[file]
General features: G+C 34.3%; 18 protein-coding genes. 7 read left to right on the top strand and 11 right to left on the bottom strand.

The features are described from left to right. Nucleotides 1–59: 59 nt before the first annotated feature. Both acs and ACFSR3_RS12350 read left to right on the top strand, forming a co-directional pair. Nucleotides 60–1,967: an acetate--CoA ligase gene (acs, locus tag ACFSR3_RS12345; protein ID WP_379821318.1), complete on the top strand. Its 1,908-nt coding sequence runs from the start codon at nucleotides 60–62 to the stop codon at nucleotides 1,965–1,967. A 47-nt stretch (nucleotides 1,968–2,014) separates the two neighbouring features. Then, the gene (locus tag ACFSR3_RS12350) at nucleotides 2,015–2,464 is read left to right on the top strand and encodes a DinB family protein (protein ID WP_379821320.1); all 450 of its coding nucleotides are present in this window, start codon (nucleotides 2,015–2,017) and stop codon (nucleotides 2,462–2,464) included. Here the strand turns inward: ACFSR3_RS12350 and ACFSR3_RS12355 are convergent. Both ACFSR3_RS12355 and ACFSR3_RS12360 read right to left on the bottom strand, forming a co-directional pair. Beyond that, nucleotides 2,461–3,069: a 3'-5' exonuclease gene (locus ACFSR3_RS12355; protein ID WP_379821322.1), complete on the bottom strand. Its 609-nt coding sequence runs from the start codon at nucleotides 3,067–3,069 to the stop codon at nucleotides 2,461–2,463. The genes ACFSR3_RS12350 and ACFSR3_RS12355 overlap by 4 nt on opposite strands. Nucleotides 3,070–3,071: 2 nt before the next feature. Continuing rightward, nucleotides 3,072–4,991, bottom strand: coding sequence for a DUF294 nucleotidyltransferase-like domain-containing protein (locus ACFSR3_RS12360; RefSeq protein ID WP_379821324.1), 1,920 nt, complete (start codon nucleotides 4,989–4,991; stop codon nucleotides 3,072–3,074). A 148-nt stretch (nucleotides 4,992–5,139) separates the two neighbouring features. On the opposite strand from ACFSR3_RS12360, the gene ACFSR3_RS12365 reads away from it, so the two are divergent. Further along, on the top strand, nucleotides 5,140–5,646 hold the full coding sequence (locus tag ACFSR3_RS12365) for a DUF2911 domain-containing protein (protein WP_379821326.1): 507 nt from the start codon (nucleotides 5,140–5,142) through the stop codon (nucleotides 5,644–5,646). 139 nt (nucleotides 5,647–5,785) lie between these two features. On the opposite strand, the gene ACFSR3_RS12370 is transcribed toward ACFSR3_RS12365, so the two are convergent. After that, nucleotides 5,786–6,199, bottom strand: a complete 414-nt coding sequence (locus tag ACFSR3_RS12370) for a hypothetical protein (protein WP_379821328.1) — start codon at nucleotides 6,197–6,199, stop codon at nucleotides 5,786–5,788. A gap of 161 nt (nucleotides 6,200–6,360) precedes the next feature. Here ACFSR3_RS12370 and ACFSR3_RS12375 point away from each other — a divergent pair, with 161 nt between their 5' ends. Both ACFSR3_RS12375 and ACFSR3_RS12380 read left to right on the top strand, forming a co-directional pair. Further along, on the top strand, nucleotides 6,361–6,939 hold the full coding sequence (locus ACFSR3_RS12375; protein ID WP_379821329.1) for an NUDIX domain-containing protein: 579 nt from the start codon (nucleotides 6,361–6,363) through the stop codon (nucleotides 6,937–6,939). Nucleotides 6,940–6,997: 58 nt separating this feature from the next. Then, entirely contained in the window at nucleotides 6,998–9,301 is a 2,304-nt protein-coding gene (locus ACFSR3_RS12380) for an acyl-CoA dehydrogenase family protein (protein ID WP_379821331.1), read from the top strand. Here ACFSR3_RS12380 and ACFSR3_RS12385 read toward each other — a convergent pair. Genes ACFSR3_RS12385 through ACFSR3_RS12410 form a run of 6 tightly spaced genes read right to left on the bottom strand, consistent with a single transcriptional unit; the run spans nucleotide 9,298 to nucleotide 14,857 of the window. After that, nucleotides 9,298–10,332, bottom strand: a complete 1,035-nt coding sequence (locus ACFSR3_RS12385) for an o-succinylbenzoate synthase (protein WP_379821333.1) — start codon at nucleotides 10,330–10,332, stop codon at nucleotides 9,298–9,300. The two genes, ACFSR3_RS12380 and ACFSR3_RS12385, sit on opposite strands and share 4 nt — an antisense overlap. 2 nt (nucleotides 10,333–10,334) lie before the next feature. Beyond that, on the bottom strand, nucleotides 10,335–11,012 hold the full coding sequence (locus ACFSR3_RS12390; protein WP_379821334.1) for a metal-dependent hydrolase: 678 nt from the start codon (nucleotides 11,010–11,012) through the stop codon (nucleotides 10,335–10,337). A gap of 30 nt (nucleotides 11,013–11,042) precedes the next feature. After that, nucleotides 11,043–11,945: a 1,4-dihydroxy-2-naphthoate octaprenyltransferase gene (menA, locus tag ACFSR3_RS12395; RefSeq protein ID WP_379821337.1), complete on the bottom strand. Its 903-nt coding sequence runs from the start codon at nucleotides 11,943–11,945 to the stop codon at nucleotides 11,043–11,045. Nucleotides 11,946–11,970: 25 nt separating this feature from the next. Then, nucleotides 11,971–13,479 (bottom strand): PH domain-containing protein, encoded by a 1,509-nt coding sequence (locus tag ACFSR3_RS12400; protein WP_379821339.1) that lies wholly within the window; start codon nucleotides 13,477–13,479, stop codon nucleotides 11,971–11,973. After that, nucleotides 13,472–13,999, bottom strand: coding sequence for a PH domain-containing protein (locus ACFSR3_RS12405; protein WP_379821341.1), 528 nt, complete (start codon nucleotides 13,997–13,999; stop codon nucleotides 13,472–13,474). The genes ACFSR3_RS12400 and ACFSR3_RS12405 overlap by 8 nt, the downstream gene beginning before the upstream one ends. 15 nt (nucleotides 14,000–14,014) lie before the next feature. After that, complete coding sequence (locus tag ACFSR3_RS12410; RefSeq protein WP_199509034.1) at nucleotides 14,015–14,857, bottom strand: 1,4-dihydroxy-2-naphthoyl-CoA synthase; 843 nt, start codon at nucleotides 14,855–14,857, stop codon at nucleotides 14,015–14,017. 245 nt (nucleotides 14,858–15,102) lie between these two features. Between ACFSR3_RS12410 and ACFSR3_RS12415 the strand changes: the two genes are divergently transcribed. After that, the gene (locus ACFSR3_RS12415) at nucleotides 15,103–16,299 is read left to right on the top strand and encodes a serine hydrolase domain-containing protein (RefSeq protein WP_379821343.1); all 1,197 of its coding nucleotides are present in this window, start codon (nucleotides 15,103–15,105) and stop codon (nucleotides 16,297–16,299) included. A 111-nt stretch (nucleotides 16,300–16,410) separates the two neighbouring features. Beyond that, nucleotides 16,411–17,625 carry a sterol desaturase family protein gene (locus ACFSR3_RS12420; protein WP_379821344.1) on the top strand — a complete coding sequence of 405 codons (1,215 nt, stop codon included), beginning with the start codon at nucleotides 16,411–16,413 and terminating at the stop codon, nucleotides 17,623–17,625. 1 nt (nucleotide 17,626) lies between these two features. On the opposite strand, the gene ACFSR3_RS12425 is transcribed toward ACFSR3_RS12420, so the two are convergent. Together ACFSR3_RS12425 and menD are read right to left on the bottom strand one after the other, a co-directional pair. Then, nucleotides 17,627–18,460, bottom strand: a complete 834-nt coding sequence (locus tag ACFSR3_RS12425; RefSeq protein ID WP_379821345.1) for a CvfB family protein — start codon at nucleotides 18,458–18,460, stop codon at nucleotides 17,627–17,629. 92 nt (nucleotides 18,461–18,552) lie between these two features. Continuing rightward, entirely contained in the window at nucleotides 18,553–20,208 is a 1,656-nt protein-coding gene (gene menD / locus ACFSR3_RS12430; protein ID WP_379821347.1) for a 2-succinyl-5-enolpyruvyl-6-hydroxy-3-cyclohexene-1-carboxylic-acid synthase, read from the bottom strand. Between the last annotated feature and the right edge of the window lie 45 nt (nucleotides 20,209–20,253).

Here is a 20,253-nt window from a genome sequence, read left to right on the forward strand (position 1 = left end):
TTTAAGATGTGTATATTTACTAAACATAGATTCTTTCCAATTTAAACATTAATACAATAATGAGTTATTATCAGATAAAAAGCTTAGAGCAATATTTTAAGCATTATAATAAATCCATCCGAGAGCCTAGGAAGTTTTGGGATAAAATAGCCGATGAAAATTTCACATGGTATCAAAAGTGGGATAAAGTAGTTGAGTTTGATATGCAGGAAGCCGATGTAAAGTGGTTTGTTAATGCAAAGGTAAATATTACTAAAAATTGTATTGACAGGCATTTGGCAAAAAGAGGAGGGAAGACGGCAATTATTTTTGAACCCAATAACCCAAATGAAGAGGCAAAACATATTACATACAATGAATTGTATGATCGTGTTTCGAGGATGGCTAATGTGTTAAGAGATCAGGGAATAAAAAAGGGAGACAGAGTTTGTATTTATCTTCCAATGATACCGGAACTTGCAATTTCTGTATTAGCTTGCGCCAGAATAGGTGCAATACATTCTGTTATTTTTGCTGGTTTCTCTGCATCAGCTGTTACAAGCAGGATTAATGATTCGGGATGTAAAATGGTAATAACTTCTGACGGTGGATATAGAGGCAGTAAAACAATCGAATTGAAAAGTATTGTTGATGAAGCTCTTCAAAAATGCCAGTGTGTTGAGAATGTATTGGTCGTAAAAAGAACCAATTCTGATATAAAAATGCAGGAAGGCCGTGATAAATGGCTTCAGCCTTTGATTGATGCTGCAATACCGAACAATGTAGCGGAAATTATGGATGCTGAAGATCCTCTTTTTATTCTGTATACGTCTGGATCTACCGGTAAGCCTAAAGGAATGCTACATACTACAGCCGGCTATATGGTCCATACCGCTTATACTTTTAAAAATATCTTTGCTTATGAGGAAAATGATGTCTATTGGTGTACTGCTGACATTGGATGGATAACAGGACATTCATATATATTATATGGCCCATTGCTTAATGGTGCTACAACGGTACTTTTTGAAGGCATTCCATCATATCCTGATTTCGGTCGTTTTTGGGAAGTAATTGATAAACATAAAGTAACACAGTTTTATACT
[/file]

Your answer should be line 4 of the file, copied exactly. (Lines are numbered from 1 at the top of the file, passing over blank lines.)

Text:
TTTAAGATGTGTATATTTACTAAACATAGATTCTTTCCAATTTAAACATTAATACAATAATGAGTTATTATCAGATAAAAAGCTTAGAGCAATATTTTAAGCATTATAATAAATCCATCCGAGAGCCTAGGAAGTTTTGGGATAAAATAGCCGATGAAAATTTCACATGGTATCAAAAGTGGGATAAAGTAGTTGAGTTTGATATGCAGGAAGCCGATGTAAAGTGGTTTGTTAATGCAAAGGTAAATATTACTAAAAATTGTATTGACAGGCATTTGGCAAAAAGAGGAGGGAAGACGGCAATTATTTTTGAACCCAATAACCCAAATGAAGAGGCAAAACATATTACATACAATGAATTGTATGATCGTGTTTCGAGGATGGCTAATGTGTTAAGAGATCAGGGAATAAAAAAGGGAGACAGAGTTTGTATTTATCTTCCAATGATACCGGAACTTGCAATTTCTGTATTAGCTTGCGCCAGAATAGGTGCAATACATTCTGTTATTTTTGCTGGTTTCTCTGCATCAGCTGTTACAAGCAGGATTAATGATTCGGGATGTAAAATGGTAATAACTTCTGACGGTGGATATAGAGGCAGTAAAACAATCGAATTGAAAAGTATTGTTGATGAAGCTCTTCAAAAATGCCAGTGTGTTGAGAATGTATTGGTCGTAAAAAGAACCAATTCTGATATAAAAATGCAGGAAGGCCGTGATAAATGGCTTCAGCCTTTGATTGATGCTGCAATACCGAACAATGTAGCGGAAATTATGGATGCTGAAGATCCTCTTTTTATTCTGTATACGTCTGGATCTACCGGTAAGCCTAAAGGAATGCTACATACTACAGCCGGCTATATGGTCCATACCGCTTATACTTTTAAAAATATCTTTGCTTATGAGGAAAATGATGTCTATTGGTGTACTGCTGACATTGGATGGATAACAGGACATTCATATATATTATATGGCCCATTGCTTAATGGTGCTACAACGGTACTTTTTGAAGGCATTCCATCATATCCTGATTTCGGTCGTTTTTGGGAAGTAATTGATAAACATAAAGTAACACAGTTTTATACT